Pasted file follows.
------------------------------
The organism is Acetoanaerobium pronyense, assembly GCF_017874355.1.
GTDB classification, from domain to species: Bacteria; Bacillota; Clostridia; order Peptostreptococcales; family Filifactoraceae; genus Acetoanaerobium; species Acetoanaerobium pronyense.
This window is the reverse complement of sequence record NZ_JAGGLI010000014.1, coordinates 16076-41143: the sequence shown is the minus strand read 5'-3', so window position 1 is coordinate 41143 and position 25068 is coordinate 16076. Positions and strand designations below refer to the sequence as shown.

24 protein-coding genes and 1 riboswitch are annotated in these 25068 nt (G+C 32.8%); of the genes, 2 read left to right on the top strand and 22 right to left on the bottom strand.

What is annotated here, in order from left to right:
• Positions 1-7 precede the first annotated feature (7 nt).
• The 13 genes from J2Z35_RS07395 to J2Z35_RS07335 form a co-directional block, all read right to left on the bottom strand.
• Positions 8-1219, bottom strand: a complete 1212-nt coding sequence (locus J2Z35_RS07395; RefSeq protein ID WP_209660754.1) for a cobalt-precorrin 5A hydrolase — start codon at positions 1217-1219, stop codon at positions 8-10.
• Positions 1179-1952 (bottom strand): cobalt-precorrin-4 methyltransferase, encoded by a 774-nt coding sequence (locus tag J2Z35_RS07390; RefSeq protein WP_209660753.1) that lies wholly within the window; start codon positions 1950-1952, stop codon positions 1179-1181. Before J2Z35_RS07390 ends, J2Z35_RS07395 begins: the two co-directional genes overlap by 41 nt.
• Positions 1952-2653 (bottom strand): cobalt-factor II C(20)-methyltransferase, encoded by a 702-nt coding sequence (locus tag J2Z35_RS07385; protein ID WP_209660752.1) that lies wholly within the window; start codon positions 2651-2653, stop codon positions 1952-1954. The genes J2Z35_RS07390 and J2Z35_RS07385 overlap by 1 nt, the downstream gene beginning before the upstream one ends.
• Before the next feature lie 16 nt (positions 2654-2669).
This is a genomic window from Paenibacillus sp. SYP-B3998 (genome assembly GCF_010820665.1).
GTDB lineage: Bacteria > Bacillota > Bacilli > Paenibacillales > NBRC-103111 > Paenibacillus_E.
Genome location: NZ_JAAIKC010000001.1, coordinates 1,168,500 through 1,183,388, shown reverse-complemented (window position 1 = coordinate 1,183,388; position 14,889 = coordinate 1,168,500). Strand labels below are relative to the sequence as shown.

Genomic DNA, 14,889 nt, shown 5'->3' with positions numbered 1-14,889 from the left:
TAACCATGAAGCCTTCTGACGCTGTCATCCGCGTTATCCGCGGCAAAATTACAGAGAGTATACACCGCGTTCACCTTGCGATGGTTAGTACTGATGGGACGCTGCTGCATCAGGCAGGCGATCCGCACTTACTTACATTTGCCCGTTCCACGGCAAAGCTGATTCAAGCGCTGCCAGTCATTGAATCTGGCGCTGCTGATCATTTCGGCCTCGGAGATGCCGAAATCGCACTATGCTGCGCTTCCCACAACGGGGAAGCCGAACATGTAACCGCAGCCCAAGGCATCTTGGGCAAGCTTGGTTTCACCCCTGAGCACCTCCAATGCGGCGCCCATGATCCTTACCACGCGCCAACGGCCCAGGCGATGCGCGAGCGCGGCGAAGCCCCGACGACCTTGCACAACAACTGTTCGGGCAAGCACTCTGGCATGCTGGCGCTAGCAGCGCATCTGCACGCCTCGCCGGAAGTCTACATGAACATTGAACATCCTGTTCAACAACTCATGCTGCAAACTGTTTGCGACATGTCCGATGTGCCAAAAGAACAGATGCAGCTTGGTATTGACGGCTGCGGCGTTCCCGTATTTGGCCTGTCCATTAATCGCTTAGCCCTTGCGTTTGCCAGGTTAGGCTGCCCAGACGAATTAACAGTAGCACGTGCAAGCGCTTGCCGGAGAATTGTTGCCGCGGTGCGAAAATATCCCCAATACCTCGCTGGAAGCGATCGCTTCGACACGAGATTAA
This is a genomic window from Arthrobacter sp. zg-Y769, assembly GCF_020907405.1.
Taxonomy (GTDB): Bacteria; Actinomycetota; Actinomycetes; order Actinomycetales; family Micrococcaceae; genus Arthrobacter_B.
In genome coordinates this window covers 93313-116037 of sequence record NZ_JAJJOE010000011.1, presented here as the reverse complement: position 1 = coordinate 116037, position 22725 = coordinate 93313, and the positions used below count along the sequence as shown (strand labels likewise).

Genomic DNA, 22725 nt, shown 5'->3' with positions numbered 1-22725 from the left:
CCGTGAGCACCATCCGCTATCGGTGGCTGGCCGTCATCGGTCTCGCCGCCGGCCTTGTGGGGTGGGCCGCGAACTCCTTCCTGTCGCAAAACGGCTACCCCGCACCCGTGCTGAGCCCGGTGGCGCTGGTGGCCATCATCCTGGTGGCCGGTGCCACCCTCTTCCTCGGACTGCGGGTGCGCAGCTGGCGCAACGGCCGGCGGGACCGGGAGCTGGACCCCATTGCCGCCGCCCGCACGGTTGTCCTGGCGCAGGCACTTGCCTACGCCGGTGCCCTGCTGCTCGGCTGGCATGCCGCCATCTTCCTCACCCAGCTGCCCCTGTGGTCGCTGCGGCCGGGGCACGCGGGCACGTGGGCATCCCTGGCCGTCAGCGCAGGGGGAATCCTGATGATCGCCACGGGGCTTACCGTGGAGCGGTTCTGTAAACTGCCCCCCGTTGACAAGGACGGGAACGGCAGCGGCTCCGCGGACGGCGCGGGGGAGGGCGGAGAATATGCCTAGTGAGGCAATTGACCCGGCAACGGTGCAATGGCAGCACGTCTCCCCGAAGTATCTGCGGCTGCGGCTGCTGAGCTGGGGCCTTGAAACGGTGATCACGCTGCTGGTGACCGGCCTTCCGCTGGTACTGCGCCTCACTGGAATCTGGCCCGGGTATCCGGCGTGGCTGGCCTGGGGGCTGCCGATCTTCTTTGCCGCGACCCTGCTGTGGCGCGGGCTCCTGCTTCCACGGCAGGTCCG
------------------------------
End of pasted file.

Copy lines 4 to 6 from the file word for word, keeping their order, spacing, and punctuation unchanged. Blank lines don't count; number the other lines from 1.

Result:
24 protein-coding genes and 1 riboswitch are annotated in these 25068 nt (G+C 32.8%); of the genes, 2 read left to right on the top strand and 22 right to left on the bottom strand.

What is annotated here, in order from left to right:
• Positions 1-7 precede the first annotated feature (7 nt).